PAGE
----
Mary Eliza Mahoney

The United States has recognized the importance of Black History as a country for nearly 100 years. February is also known as African American History Month, and many institutions such as the National Park Service and The Smithsonian Institution join in paying tribute to the struggle for generations of African Americans to achieve full citizenship as well as common societal American opportunities.

The profession of nursing shares a long and prestigious history of African-American nurses who dared to break through cultural norms to offer care to their communities. Black nurses such as Harriet Tubman, Mary Eliza Mahoney and Lillian Holland Harvey did not let the sentiments of their time prevent them from improving not only the lives of those around them, but the profession of nursing as a whole.

Harriet Tubman (1820-1913), the American Abolitionist, is famously known from her work helping slaves travel the Underground Railroad to seek freedom. As a Civil War nurse, Ms. Tubman was essential to the troops who were infected with dysentery and smallpox, using natural and herbal remedies for treatment and healing. She was also essential to the Union military commanders as a spy with her knowledge of the surrounding areas and her ability to blend into Confederate-controlled areas. After the war, Harriet Tubman continued her nursing work and started a home for the elderly. She was eventually awarded a military pension for her service during the Civil War and was buried with military honors upon her death.

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Mary Eliza Mahoney (1845-1926) is noted for becoming the first licensed African American nurse. In 1878, at 33 years of age and 10 years after beginning her employment with The New England Hospital for Women and Children, Mary Eliza was admitted to one of the first integrated nursing schools in the United States. Out of 42 students that entered the program, Mary Eliza was one of 4 who completed the year-long intensive program, and the only African American. Ms. Mahoney spent many years as a private nurse, where she continued to advocate for the profession of nursing and integration of black nurses to the institutions. She joined the Nurses Associated Alumnae of the United States and Canada, which later would become the American Nurses Association (ANA), but found the institution to be uninviting toward the black nurses. In 1908, Mary Eliza co-founded the National Association of Colored Graduate Nurses (NACGN) and was a lifetime member. Prior to her death, Mary Eliza championed women's rights and was among the first women to register to vote in Boston in 1920. To this day, the ANA (who incorporated the NACGN in 1949) honor the Mary Mahoney award to those nurses who exemplify integration in their field.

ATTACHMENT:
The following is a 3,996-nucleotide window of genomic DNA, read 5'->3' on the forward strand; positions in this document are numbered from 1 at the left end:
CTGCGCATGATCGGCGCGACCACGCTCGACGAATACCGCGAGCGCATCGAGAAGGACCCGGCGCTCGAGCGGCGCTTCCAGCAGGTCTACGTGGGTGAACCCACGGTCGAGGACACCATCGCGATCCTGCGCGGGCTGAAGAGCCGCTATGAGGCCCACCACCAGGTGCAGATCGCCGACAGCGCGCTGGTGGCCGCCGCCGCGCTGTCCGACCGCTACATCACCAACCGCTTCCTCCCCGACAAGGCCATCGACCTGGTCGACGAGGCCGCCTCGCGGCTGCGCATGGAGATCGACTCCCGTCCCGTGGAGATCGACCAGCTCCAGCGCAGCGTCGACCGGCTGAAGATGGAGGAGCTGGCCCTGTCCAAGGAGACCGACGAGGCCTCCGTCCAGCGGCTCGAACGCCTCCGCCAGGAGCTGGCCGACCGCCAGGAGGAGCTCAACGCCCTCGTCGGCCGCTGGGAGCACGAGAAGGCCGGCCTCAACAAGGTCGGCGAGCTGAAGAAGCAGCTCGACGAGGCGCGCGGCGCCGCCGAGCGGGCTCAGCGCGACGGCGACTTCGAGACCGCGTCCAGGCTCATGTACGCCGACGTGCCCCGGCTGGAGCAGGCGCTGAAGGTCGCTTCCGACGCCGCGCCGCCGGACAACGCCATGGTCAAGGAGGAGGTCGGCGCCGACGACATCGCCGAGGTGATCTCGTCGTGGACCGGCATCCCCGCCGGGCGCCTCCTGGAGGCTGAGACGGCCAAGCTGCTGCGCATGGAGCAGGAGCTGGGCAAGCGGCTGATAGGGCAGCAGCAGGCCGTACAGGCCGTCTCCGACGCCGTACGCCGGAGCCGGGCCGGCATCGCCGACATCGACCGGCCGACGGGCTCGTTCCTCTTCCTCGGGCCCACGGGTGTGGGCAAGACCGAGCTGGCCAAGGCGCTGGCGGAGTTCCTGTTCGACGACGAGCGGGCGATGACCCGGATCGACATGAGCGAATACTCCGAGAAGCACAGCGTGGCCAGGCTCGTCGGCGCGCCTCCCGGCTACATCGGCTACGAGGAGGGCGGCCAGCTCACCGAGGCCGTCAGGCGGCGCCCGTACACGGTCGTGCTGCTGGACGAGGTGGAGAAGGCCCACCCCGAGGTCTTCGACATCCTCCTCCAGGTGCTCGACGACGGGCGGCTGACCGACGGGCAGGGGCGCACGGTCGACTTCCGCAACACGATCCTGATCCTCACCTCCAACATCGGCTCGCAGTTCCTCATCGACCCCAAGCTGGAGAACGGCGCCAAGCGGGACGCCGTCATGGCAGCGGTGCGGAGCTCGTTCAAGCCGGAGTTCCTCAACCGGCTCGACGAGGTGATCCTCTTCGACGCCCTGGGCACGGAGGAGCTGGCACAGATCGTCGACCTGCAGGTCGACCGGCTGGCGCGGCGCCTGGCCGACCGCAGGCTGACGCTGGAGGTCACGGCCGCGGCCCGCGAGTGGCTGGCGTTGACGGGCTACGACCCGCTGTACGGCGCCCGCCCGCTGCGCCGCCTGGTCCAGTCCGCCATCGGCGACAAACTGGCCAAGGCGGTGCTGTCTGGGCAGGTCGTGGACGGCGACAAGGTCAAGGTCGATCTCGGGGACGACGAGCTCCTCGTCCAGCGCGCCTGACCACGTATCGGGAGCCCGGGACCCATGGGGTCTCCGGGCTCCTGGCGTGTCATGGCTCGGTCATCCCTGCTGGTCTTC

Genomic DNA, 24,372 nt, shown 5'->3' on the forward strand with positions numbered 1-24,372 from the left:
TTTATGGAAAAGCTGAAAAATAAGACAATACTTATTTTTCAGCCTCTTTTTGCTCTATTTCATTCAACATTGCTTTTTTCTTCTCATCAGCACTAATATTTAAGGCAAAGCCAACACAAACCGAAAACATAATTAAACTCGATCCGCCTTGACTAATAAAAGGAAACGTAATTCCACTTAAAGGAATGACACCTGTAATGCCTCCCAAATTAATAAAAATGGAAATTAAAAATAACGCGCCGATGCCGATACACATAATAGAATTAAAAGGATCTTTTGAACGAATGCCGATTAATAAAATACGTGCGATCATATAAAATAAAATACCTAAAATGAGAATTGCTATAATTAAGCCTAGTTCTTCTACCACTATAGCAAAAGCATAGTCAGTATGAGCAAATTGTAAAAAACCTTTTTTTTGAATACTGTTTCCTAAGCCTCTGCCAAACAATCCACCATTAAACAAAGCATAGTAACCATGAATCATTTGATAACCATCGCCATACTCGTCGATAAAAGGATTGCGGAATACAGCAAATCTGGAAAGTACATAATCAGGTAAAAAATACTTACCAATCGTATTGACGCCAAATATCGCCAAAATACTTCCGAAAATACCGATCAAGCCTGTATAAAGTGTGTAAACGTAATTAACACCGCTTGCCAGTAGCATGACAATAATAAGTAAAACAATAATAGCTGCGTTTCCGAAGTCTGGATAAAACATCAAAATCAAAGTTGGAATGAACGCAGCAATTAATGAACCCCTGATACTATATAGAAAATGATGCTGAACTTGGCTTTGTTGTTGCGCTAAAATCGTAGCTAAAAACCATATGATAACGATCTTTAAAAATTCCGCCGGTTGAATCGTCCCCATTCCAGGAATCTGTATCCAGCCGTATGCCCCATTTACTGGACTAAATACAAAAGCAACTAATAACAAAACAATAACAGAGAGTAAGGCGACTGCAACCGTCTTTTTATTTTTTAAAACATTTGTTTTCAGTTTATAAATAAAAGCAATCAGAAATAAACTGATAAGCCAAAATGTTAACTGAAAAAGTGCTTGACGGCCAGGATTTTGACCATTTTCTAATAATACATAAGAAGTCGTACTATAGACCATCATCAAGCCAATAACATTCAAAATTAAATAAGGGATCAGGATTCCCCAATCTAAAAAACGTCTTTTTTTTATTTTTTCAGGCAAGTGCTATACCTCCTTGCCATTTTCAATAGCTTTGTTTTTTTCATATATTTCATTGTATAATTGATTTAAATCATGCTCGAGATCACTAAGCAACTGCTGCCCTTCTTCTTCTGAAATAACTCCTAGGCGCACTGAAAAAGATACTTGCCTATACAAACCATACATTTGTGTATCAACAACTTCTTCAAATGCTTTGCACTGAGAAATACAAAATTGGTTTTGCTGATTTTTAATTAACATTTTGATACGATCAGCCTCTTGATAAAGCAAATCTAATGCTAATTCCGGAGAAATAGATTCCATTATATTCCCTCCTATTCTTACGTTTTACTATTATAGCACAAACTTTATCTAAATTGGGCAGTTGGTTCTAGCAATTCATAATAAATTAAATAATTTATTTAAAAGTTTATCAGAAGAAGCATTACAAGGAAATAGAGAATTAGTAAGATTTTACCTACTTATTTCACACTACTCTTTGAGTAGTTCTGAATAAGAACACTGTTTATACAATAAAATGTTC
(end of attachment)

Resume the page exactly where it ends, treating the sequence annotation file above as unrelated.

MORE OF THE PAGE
Lillian Holland Harvey (1912-1994) received her diploma in nursing in 1939, her first stop in a long journey of education. Her bachelor's degree in 1944 led to a master's in 1948 and eventually her doctorate from Columbia University in 1966. Dr. Harvey's intensity toward education and learning landed her first the director of nurse training at the Tuskegee School for Nurses, a historically black nursing school that offered only 3-year degree programs. Once she became Dean, Dr. Harvey initiated the process to turn the diploma-program school into a full baccalaureate nursing program - becoming the first in the state of Alabama. During WWII, she used her position as Dean to create training programs and opportunities for black nurses to join the Army Nurse Corps. Dr. Harvey served as the Dean of Nursing at Tuskegee Institute for 25 years until her retirement in 1973. During her reign, she strove to improve integration on many levels in the state of Alabama, including attending the Alabama Nurse's Association where she was required to sit in a separate section. A recipient of the Mary Mahoney Award from the ANA, Dr. Harvey also has an award in her name by the Alabama Nurse's Association, among many of her legacy achievements.

RELATED: A History of Nurses in the Military

Throughout American history, African American nurses have shown grit, integrity and perseverance to earn the same qualifications and positions as their non-black colleagues. Institutions such as the National Black Nurses Association (NBNA) strive to "improve the health of African Americans through the provisions of culturally competent health care services in community-based health programs." Resources such as the Journal of the NBNA detail how African American healthcare issues are studied, discussed and published.

While there are still many lengths to go to improve underlying prejudices and micro-aggressions faced today by black nurses in the U.S., the fortitude and grit proven by so many incredible African-American nurses in the past is more than a glimmer of what is to come. The profession of nursing is stronger, wiser, and more powerful because of our black heritage.

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